The enterprise. volume (Williamston, N.C.) 1899-201?, August 07, 1934, Image 1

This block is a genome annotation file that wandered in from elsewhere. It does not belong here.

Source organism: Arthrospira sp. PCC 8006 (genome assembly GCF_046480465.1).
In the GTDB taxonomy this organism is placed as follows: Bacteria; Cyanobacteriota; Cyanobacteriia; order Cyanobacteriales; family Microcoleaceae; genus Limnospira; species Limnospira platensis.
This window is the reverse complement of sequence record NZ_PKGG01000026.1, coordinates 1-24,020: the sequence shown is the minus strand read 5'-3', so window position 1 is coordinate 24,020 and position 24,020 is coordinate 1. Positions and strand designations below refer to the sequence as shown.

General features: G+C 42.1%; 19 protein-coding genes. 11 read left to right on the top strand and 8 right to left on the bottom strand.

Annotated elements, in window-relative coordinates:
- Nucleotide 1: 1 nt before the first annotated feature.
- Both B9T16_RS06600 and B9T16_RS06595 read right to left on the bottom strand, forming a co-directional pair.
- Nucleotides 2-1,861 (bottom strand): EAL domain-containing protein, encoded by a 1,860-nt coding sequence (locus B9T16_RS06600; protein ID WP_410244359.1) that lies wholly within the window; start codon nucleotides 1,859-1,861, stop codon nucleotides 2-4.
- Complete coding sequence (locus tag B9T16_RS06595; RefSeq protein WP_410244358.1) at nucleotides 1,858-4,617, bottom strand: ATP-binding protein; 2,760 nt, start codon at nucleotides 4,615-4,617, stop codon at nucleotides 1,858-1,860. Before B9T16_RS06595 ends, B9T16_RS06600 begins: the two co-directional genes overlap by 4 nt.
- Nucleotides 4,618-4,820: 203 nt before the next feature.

THE ENTERPRISE Watch tfca Labai Ob T<* Papar Aa It Caniaa tha Data Whan Toa VOLUME XXXVII?NUMBER 46 Williamston, Martin County, North Carolina, Tuesday, August 7, 1934 ESTABLISHED 1898 MARTINS TAKE FIVE STRAIGHT IN LEAGUE RACE Winning Streak Carries Lo cal Club To Four Games Behind Edenton Winning five games in a row, Wfl liamston's baseball team started a healthy climb toward leadership in the last half of play in the Albemarle League. The Martins are only four games behind the leaders, and are only two games behind Plymouth, holders of second rung position. Last Friday the Martins all but batted away the Plymouth Rocks, winning 12 to 2 on 21 1*H?, a record for^thc season.?Herring, five times at bat, got five hits. Earp and Uizle got four each. Sunday, the Martins lost to New Bern 2 to 0, both teams, with six hits, competing for honors at the bat. Yesterday, Cherry pitched a master game for the locals over Ahoskie, winning 7 to 0. He struck out 8 men, allowed five scattered hits and did not walk a man. The Martins tnnrhrd?Davis?for 11 hits, Taylor leading with a triple and two doubles. Goodmon drew two walks and made a triple and a single. Earp made a triple and single. At a league meeting held in Wind sor last night, Plymouth was ad- f vanced a notch in the standing ( column when it was given a tie game j with Elizabeth City. All protests ' were smoothed out* I Yesterday's box score: Ahoskie AB R H PO A K Wntnhle, ?h ..... 4 0 0 2 5 0 1 H. Smith, ss 4 0 T 4 1 0 Bradley, cf .? 4 0 0 2 0 0 A. Taylor,-3b *3 ft ? A X ft Stark, If 3 0 0 3 0 0 C. Smith, rf . _ 4 0 0 2 0 0 DcBerry, lb N 4 () 1 8 0 0 I Out land, c 3 0 0 3 0 1 Davis, p 3 0 10 1 Totals 29 0 5 24 10 1 /illkmaton AB R H PO A E Rarp; Gay lord. If Herring, If ...... Goodmon, cf Brake, rf Uzzle, c .... Johnson, 2b Brogden, 3b E. Taylor, lb Cherry, p Totals 34 7 11 27 12 2 1 Score by innings: R Ahoskie 000 000 000?0 | William- ton 000 104 07v?7 ? Summary: Runs batted in, Good tnhn fZ). Cherry 12). Herring (>)r-Twe base hits, A. Taylor, DeBerry, Brake, E. Taylor (2), Herring. Three-base hits, Earp, Goodmon, Brogden, E. Taylor. Sacrifice hit, Stark. Left on bases, Ahoskie 7, Willianiston 10. Struck out bja^herry 8, by Davis 3. Base on balls off Cherry 0, off Davis 5. Time, 1:50. Umpires, Frazier and Forbes. MR. M'FARLAND AT MT. GOULD Sales Supervisor Finds Ber tie -Folks Very Favorable To Local Markets By R. W. McFARLAND The farmers' annual picnic Gould the other day was a delightful 1 ?affair.?While llic bulk of the people there were from Bertie County, yet there was quite a sprinkling of people frnm hiring. counties. I don't know what you people of William lion have done to that section of Bertie, but you have certainly done some thing to make them very fond of you. They like to sell tobacco in Wil liamston and to trade in Williams ton. The crop of tobacco in the Mount Gould section is a little later than it is In Martin County, but un less something happens to it, it's go ing to be a very good crop of tobacco with plenty of color. Everything now points to fair prices for tobacco this season. While the type of tobacco grown in Georgia is more like that of the middle belt, in that it possesses lots of "body,'' yet it all is classed as cigarette and pipe tobacco and that's the kind of tobacco raised in Eastern North Caro lina and the kind that's in demand, for gone are the days of chewing to bacco. In this section of North Caro lina a type of cigarette tobacco is raised unexcelled anywhere. It will be sought eagerly by the manufac turers of cigarettes at home and j abroad. All of these manufacturers, will have their represntatives upon the Williamston market. We know this, J The warehousemen are predicting ten million pounds of tobacco for Williamston this season. But they are a little wrong. They haven't al lowed for a shortage of the crop; so make it about eight, boys, and you will be nearer the mark. STANDINGS Edenton .13 4 .765 1*1 ym oath ? 11 6 .647 Williamston 9 S .529 Ahoikit ? } 12 .294 Tax Rate for Town Same As Last Year WHERE THEY PLAY TUESDAY, AUGUST 7?h Williams ton at Ahoakie. Edenton at Plymouth. WEDNESDAY, AUGUST Sth Edenton at Williams ton. Ahoskie at Plymouth THURSDAY, AUGUST Sth Plymouth at Ahoskie. FRIDAY, AUGUST 10th Plymouth at Williams ton. Ahoakie at Edenton. SATURDAY, AUGUST 11th Williams ton at Plymouth. Edenton at Ahoakie. CON LANIER TO SPEAK ON CODE AT EDENHOUSE ??? Annual Celebration Will Be Held Tomorrow Auspices Commerce Body Hon. J. Con Lanier, administrator of the tobacco code, will speak at the second annual celebration at Eden house Beach Wednesday, August 8th, to the people oftlfc Roanoke-Chowan section, in order to explain to the to bacco growers of that section the de tails of the new tobacco law. This program is being held under the aus pices of the Eastern Carolina Cham ber- uf .-Commerce, and the message that Mr. Lanier will bring to the peo ple of that section will be more than usual interest in view of the fact that the Kerr-Smith tobacco bill brings about a complete change in the way of selling tobacco this fall. Up to now the tobacco farmers have had only a rather indefinite idea os to what they are expected to do. It is thi I. .j. ..f that a large crowd of tobacco, grow ers will avail themselves of the op portunity to hear Mr. Lanier. He will speak at 3:30 in the afternoon. "" Other features of the program will be swimming and' diving contests, bathing beauty show, other speakers, and an afternoon of music furnished by Paul Jones' orchestra of Rocky mount. Judge Francis I). Winston will crown the winner hi the bathing beauty show at -8~~o'<.,:l<?;k.? Senate J^ A. Pritchett of Windsor will be mas ter r>f ceremonies. Secretary N. G. Bartlett will have active charge of the program. Mr. and Mrs. John C. Bell, owners and operators of the beach, are making extensive plans NO NEW BANK DEVELOPMENTS! Bank Commissioner Says \ Enterprise Erred In Report No late developments have taken place in connection with the pro posed opening of a bank here by the Greenville Banking and Trust Com pany, it was learned here today. A petition, carrying representative sig naturea,?t*?now?before the -Sfte Banking Department for considera tion, and the matter has been carried before Reconstruction Finance Cor poration-oTFicTaTs" Th Charlotte and | Washington, D, C., it is understood, i and some definite decision is expected j within the next few days. According to information received here last Saturday from the com missioner of banks, this paper erred in its reports carried last Tuesday in connection with the proposed locat ing of a bank here. Commissioner of Banks Gurncy P. Hood in a letter to the editor, states: "We have just received a clipping from your paper of July 31st. The information you received was in er ror. We have not authorized the Greenville Banking and Trust Com pany, Greenville, N. C., to open a branch in Wiljiamston. We have not expressed the Opinion that a branch of the Greenville Bank would be ap proved by the Reconstruction Finance Corporation. "In our opinion, one of the contri buting causes of a large number of bank failures in our State in the past seven years has been the fact that banks were permitted to open in com munities where they were not need ed, or where it was impossible for them to succeed. "Before we authorize another bank for Williamston it must be clearly shown that the bank is needed and will be assured of operating at a pro fit. Unless a bank can operate at a profit, it cannot be successful." In correcting the statements carried in this paper's report last Tuesday, the bank commissioner explains that any petition for a new bank must be studied closely, and it is understood that the petition for a new bank here is now being given consideration by the state banking authorities. TOWN COUNCIL APPROVES $2.70 ON THE HUNDRED ??? Debt Service Is Increased, Thus Preventing De Williamston's tax rate was ap proved by the Town Council at $2.70 on the $100 valuation at a meeting nf that body last evening, the levy re maining unchanged from the current year recently ended. A reduction Tir the rate forseen by an increased prop erty valuation was slightly more than offset by an increase in debt service, the budget prepared by Treasurer N. C. Green shows. Budget estimates propose a total expenditure of ap proximately $76,507.43 during the cur rent fiscal year, that amount includ ing every item of expense made un usually large by debt service which accounts for more than two-thirds of the budget figures. Bond and coupon holders have claims to $58,349.43 this year as com pared with $57,132.86 last year. In terest is the big item, running as high as $29,805.00. The authorities propose to raise approximately $30, 638.97 by . general taxation, which amount hardly more than offsets the ' interest charges, not to mention the buud principal*. The remaining amount is collected from other sources, including water sales, rents, back taxes and street assessments. No direct comparison of amounts rais red?by general taxation is available just at this time as corporate excess and a few other items have not been verified by the State. Expenses in the several depart t?ame scale in effect last year. The street department, the most costly of any, will renuire, it ii rgtimatrd, $1, 480, about two-thirds of, which goes to labor. The water department, with expen ditures estimated at $4,344, is next in line, but it reports revenue figured at $8,650. General administration, covering a multitude of items such as ink, tele pHone, salaries, vital statistics, pau per burials, repairs and so on, calls hundred dollars less than the amount actually spent during the past year. The police department is scheduled to operate on $3,485, the amount rep resenting, in the main, salaries of the three officers. ?? ! Fire protection will cost, it is es timated, $1,119 during the next 12 months, or about $240 less than the ^expenditures during the last fiscal operating period. COMMISSIONERS HAVE MEETING Equal Patronage That there might he an equal pat ronage accorded the several oil com nanifs lnrafrrl hrrr a towii cQunc committee recommended the town spend around $125 for equipment to get gasoline at tank-wagon prices. It was first considered having town owned vehicles serviced direct from the filling stations but the increased price over wholesale figures was con too gr**t The question, con sidered a minor ona since the town uses on an average of not more than 50 gallons of gasoline a week, has been hanging fire for some time. A drainage project on lower Church street was discussed and the mayor was directed to make an in vestigation in an effort to remedy the situation described as bad by adjoin ing property ownera Everetts Baseball Nine Loses To Kinston Club ? ? Everetts lost an interesting base ball contest 5 to 0 to Kinston'a Chesterfield Dodgers at Kinston last Sunday. Stalls and Gurganus work ed on the mound for the Martin boys, and were advancing on equal terms until the sixth when errors un nerved them and the Dodgers made several runs. Thursday, the Everetts boys play a crack team from Pike Road, Pitt County, at Everetts. Saturday they are scheduled to play Greenville's municipal team at Everetts. The Kinston Dodgers will return the last Sunday game Sunday. ? Unanimous approval of the Bank head and Kerr crop control yts was expressed by farmers attending the annual farm and home week exercises at State College last week. POSTPONE SALES FOR DELINQUENT COUNTY TAXES Judge Barnhill Sustains In junction In Rocky Mount Last Friday An injunction restraining County Tax Collector C. B. Roebuck from advertising delinquent taxes this week for sale the first Monday in September was sustained by Resi dent Judge M. V. Barnhill in Rocky Mount last Friday. Under the terms of the order, the sheriff will be com pelled to advertise delinquent taxes the first week in October for sale the first Monday in November. Judge Barnhill warned the petition ers that this would be his last, em phatically stating that he would not consider interferring with the law governing the advertising and sale of delinquent taxea next year. He sup ported his action by pointing out to the petitioners that the place to set tle the matter was in the legislature. He advised those seeking the in junction to discuss the matter with their representative in an effort to have a law created empowering the county authorities to direct the sale on June 1 or any time not later than the first Monday in November of each year. Accepting the warning of Judge Barnhill at its full value, and there is no reason why it should not be ac cepted as such, it is now certain that unless some act is passed in the leg islature next session governing the time for tax sales, the county authori ties will be unable to postpone the sale as has been the custom during Since the injunction proceedings were started a few days back, tax col Tections have been few and far be tween, but it is believed that the de lay will prove profitable to the county as well as the property owners them selves in the long run. A similar' injutwti^^aV gustaffr^f delaying the advertising and sale of town taxes for the year 1933. MRS. G. H. BRYANT | DIED SATURDAY For Fourteen Years Deceas ed Had Been Bed-Ridden L Invalid ? Mrs, George H. Bryant died at her ments Saturday morning at 7:30 o'clock. Funeral services were conducted by Rev. E. F. Moselcy from the Church of the Advent Sunday morning at 9 o'clock, after which the body was taken to her old home place near Windsor for interment. Miss Lena Mizelle, of Windsor, married George H. Bryant thirty years ago in Bertie County, where they lived - until 1930, when they moved to Williamston. Although Mrs. Bryant had lived in Williamston for years, few of our citizens had the privilege of knowing her because for fourteen years she had been a bed-ridden invalid. Although unable to move limb or body, she was always cheerful. Several months ago she expressed desire to become a member of the Episcopal Church, and she was bap tized by Mr. Moselcy, rector of the Church of the Advent, who visited her often, bringing spiritual and phy sical comfort. Almost every Sunday | when Mr. Moselcy was in town he remembered her with trays laden with choice delicacies which would appeal to the appetite of an invalid. Mrs. Bryant required the attentions of sonic one constantly, and her hua band waited on her day and night for | years. ? , It seemed to be with pleasure that he responded to every call and^to an ticipate her wants when She was too feeble to ask for assistance. Every hour on the hour he left his work momentarily to administer to the "Madam" as he affectionately called her. She left no children. J. Haywood Jones Sent To Greenville, S. C. * ? J. Haywood Jones, district agent for the Federal Farm Land Bank with headquarters here for the past several months, has been transferred to Greenville, S. C., where he will be in charge of the cotton garment code authority for North and South Caro lina. RESULTS Friday, August 3 > .Williamston 12, Plymouth 2. Edenton 4, Ahoskic 3. Saturday, uguat 4 Williamston 7, Plymouth 1, Edenton 9, Ahoskie 6. Monday, Auguat 6 Williamston 7, Ahoakie 0. Plymouth 7, Edenton 0. County Tax Rate Is Reduced 10 Cents on $100 Valuation MARKETING CARDS BEING DISTRIBUTED More Than 100 a Day Be ing Prepared In County The first of the allotment and master marketing cards are being distributed to farmers in the county this week, Mr. Geo. S. Moore having been issued the first card Monday. Employees in the county agent's of fice are preparing the cards at the rate of more than 100 a day, and no tices are being mailed directing the farmers to call tor the cards at the county office. Growers will have to sign for the cards which are valued at one-fourth the tobacco crop. If a eard is lost, the farmer loses one^ fourth of what he is due to receive with the card. Mr. T. B. Slade, directing the land survey, stated yesterday that the work would probably be rushed to completion by the latter part of this week or early next week, and that marketing cards would be in the hands of the farmers before the 23rd of this month. Growers are asked to await notification be tore calling for cards. Reports state that government men will be located in every warehouse to aid in the systematic handling of al lotments cards at' selling titui*. The following points cover the handling of marketing and allotment cards: The Marketing Card All renters, share-tenants and share-croppers (if any) should sign their own tianic ujidcr "Designation of Trustees" on page 3. _? IT there is a trustee other than the producer, such trustee should sign on page 3, accepting the trust. The marketing card should be re turned without the signature of the producer, to the county office as quickly as the designation of trustee can be completed. The card will be held by the county office until the crop is sold. The producer will sign the market ing card after the entire crop is sold and at the time he surrenders allot ment-carder- ? ? Allotment Cards Your attention is called to the fol lowing statement in Section III of your marketing card: "The producer hereby requests that allotment card* be issued to him in accordance with the list shown below. The producer understands ani^ agrees that if any allotment card should be lost he will not be entitled a dupli cate allotment card nor to receive tax payment warrants covering the to bacco allotment included on such lost allotment card." The allotment card must be pre sented by the producer or the person making the sale to the agenf of the secretary of agriculture of the ware house office to obtain a tax payment warrant. The tax payment warrant must be surrendered in payment of the tax to the warehouse clerk, before the check covering the sale of tobacco is ob tained. The following entries will be made on the allotment card by the agent of ( the secretary when each sale of to baedti is made. Under column 2 of the card, quan tity sold, the number of pounds sold as shown on the warehouse bill. Uadsr column 1, unsold allot ment, the number of pounds which may be sold on the basis of the par ticular allotment card after the quan tity sold is deducted. Under column 3, the number of the tax payment warrant covering the sale of tobacco. ^ When nearly all of the production allotment has been used you should determine, before making another sale of tobacco, that the quantity of to bacco to be sold is not more than the unsold allotment. After the crop is sold all allotment cards must be surrendered at the county office before the adjustment payments can be approved. All en tries on allotment cards will be checked against copies of tax pay ment warrants. Negro Arrested Here On Suspicious Conduct Creating suspicion when he wan dered around I' wn with a hoy under hit arm, Arthur Harrison, colored Jman said to have been from Virginia, was arretted here yesterday after noon for investigation. Sheriff Roe buck learned that the man had stolen a linen suit and a coat from Lawyer Arthur Gilliam in Windsor, *nd the prisoner was turned over to Sheriff Cooper later in the day. S. C. MARKETS Greatly elated by favorable re port* coming from the Georgia tobacco opening, farmers in this section are now looking with in terest to reports due from the South Carolina markets Thurs day ot tlus week, ana with even greater interest to the opening of the local markets week after next. ?Prices continue the Georgia markets and ar$ averag ing about twice as much as they did last season. NEW APARTMENT! BUILDING TO BEi ERECTED HERE! ?-?? - I Office and Apartment Build ing to Be Completed About Oct. 1 A contract has been let for the 1 construction of an office and apart ment building here, it was learned from Mrs. Jim Staton, owner, yester day. The new building will be lo- j cafed next to the present Tar Heel Building and will face ! Baltimore 1 Street, it is understood. The lower floor will house several offices, and I the second floor will house one apar*t- j ment, it is understood. I proximately $5,000, will be ready for occupancy about the first'of Ortober. J. T. Hardison and Son, contractors of Washington, were successful bid- ' ders. Work was started' this morn- 1 ing. WELL KNOWN FARMER-DIES W. L. Jones Passes Follow ing Recent Stroke of Paralysis W. L. Jones, popular Martin Coun ty farmer, died at his home in Wil liamston foWMhift near the?DatrieT and Staton Mill, last Saturday noon, . following a stroke of paralysis suffer ed the Wednesday before. Mr. Jones had expericneed dec 1 ining health ?for about two years. His condition took a turn for the worse about one year ago when he suffered a light stroke. 1 followed by another four months ago. ~W7riTe lie withstood both attacks, he wasn't able to work but could get about the 1 home and farm. Several i days before he was-taken critically ill, | he had told friends that lie believed the end was rinse at hand He had just finished the evening meal and re paired to the porch when he was stricken last Wednesday, never re gaining consciousness. The son of the late Dan and Martha Jones, he was born in Pitt County 58 years ago:?When a young hoy he moved with his parents to this coun ty, stilling At nw old rawis mm, and later moving to Williams Township, (where he lived for a number of years before going to his late home. When a young man he was married : to Miss Mattie E. Green, wild sur vives with eleven children. Their1 names arc: John, Marvin, Dan,1 Woodrow, Eustice, all of Williams ton Township; and Judson, of Wil liams Township; Mrs. S. 1). Perry, also of Williams Township; Mrs. L. C Demiett of Bear Grass; Mrs. A. D. Griffin, of Griffins Township, and Misses Annette and Carrie Jones, of this township. Mr. Jones is remembered for his friendliness and jovialty, always hav ing a word of good cheer for every one. He never enjoyed very many advantages in life, but what he had was willingly shared with his family and friends. - Besides the immediate members of his family, he leaves two brothers, Messrs. Robert and Sam Jones, and one sister, Mrs. Emma Kiddick, all of Williamston. He was a member of the Mace donia Christian church, and Rev. Warren Davis, pastor, assisted by Rev. W. B. Harrington, conducted the last rites at the home Sunday after noon at 3:15 o'clock. Burial was on the farm near the home. Firemen Called Out Third Time In Less Than Week . ? A third call in lest, than a week was answered by the local (ire com pany at noon today when fire, start ing from an oil atove threatened the W. K. Ingram home on Main atreet. Employeea at the Standard aervice atation brought the fire under control with chemicals by the time the town apparatus reached the scene. COMMISSIONERS LOWER RATE TO $1.50 ON HUNDRED > Complete Tax Levy Will Be Available In Next Few Dayg Establishing a rate of $1.50, the Martin County Commissioners in regular session yesterday effected a saving to Martin County property owners of 10 cents on the $100 prop erty valuation. The rate for the fiscal period recently ended was $1.60. While the authorities made a careful study of the budget, the complete fig ures?a-fe?M?available jmt at?tirns? time, hut the Change tl any will hard ly cause a variation in the rate de termined at the Monday meeting. A complete review of the tax levy for the current fiscal year will he avail* ablc within the next day or two, it is understood. Aside from their study of the bud get and determining the $1.50 rate, the commissioners had a fair!) busy da^ handling routine matters, includ ing the selection of jurors for the next term of superior court. iProperty of the late 11. W. Stubbs wa* released frum ail delinquent tax Maims so that it might he used to de fray his burial expenses. A resolution, endorsing the present system of working the roads by the State and asking the commission to continue?improvements?with?convict labor, was passed. A duplicate issue of drrmd* valued at $5,000 and owned by the Wa chovia Bank and Trust Company, was ordered, it appearing to the commis sioners that the original bonds bad iagjttfa wwnqpg!?jjqm ? - - I he attention of the chief road* en gineer for this" district was directed to that piece of road from Gold Point to Ha^scUr near the 1).?P, Kohersnn place, the commissioners asking that the road be improved. Arrangements were approved for entering Weldon Manning in the Duke hospital for treatment. A resolution was prepared asking the representative and ? senators to pass a law in the next legislature al lowing the commissioners to fix the for delinquent tax sales, xilia | action wus taken following a confer ence with Judge Barnhill in Rocky Mount last week. The jurist warned those seeking the postponement of tax sales this year that they should appeal to the legislatuic for relic! in hand ling the tax sales in the future. 1 JOHN O'MARY HAS ARM AMPUTATED IN ROCKY MOUNT Limb Badly Mangled By Load of Gunshot at Close Range I , .7 ' r? I John LcRoy O'Mary, young white jtnan living near Hamilton on the Williams ton road, was reported to" l>e getting along as well as could be expected today in a Kmky Mtnrnt hospital, where his right arm wa> amputaed following" a guii?hol InJUry to the limb the day before. The muscle of the right arm was torn away by the gun shot, and the man lost so much blood before he received treatment that his Condition was re garded as critical by hospital doc tors. Ill Ii u/ay, firfrt ^'?porJFi'iT foat ffig" m?" was wounded when his brother at tempted to stop him from entering a row with two colored persons said to have been quarreling in front of the O'Mary home Thursday evening. Later reports maintain that the two colored persons were fighting in front of the home, that u'Mary took hit gun and ran them down the road. When they left O'Mary placed his gun beside the road and followed the couple a short distance. Returning he started to pick up the gun and it accidentally fired. His condition is still considered serious as complications are,jtjibject to develop, reports from the hospital indicated. ? Thurston to Play For Baseball Benefit Dance ? In an effort to raise funds for a needy baseball treasury, the Wil liamston club finance handlers are sponsoring a snappy dance in the Ro anoke-Dixie Warehouse Thursday night of this week. A popular admis sion fee, 98 cents, will be charged dancers, with the special request that spectators pay a like amount. Hal Thurston's orchestra, featuring Peggy Wood, torch singer, will play for the event, and a large crowd is expected to attend.